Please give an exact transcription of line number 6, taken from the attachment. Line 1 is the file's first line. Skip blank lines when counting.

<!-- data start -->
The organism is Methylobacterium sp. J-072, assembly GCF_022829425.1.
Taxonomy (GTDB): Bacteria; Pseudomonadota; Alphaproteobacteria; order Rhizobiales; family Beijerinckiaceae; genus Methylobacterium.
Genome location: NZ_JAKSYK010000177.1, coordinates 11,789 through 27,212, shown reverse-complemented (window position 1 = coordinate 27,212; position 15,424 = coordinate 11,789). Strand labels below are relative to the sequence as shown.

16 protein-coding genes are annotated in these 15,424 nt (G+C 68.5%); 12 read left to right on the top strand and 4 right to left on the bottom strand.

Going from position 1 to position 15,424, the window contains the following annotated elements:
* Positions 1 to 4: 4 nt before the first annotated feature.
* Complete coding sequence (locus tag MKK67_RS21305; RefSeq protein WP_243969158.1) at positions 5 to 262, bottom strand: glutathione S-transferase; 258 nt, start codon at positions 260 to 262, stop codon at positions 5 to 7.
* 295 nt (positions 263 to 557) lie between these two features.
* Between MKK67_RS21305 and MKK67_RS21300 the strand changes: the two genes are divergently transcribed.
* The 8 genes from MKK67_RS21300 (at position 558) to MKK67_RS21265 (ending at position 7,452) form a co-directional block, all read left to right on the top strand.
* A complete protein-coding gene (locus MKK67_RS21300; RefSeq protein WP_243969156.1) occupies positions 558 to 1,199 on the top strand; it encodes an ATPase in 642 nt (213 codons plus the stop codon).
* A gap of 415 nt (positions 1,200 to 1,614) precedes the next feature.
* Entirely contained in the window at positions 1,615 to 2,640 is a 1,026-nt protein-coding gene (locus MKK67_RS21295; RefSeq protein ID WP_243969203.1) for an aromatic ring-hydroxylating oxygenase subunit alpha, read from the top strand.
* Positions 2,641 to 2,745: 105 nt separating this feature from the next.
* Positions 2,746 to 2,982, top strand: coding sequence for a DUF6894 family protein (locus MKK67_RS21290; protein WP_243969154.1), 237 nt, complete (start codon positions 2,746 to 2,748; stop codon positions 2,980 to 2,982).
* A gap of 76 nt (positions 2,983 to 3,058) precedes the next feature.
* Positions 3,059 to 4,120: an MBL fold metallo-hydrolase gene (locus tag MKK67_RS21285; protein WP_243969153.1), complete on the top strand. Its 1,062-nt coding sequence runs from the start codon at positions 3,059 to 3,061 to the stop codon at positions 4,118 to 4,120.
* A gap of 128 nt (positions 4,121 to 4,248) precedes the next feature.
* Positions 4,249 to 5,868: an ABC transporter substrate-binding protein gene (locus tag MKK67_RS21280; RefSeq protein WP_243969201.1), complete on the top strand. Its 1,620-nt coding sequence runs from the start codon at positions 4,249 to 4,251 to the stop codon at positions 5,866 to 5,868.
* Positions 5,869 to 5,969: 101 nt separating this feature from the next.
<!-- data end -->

* Positions 1 to 4: 4 nt before the first annotated feature.